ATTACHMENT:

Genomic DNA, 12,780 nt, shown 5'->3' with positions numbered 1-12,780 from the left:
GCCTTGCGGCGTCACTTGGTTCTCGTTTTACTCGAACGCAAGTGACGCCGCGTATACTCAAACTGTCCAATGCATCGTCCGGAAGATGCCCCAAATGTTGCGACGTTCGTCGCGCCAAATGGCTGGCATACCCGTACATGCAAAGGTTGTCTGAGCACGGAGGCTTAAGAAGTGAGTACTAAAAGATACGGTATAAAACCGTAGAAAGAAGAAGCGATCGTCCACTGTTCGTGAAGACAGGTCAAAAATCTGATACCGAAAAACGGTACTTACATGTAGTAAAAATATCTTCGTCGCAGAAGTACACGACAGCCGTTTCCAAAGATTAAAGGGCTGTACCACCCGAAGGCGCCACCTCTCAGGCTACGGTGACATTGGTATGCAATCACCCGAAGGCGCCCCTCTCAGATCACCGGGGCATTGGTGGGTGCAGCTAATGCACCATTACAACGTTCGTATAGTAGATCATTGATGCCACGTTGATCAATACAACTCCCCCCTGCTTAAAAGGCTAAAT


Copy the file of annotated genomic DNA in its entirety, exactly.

Genomic DNA, 12,780 nt, shown 5'->3' with positions numbered 1-12,780 from the left:
GCCTTGCGGCGTCACTTGGTTCTCGTTTTACTCGAACGCAAGTGACGCCGCGTATACTCAAACTGTCCAATGCATCGTCCGGAAGATGCCCCAAATGTTGCGACGTTCGTCGCGCCAAATGGCTGGCATACCCGTACATGCAAAGGTTGTCTGAGCACGGAGGCTTAAGAAGTGAGTACTAAAAGATACGGTATAAAACCGTAGAAAGAAGAAGCGATCGTCCACTGTTCGTGAAGACAGGTCAAAAATCTGATACCGAAAAACGGTACTTACATGTAGTAAAAATATCTTCGTCGCAGAAGTACACGACAGCCGTTTCCAAAGATTAAAGGGCTGTACCACCCGAAGGCGCCACCTCTCAGGCTACGGTGACATTGGTATGCAATCACCCGAAGGCGCCCCTCTCAGATCACCGGGGCATTGGTGGGTGCAGCTAATGCACCATTACAACGTTCGTATAGTAGATCATTGATGCCACGTTGATCAATACAACTCCCCCCTGCTTAAAAGGCTAAAT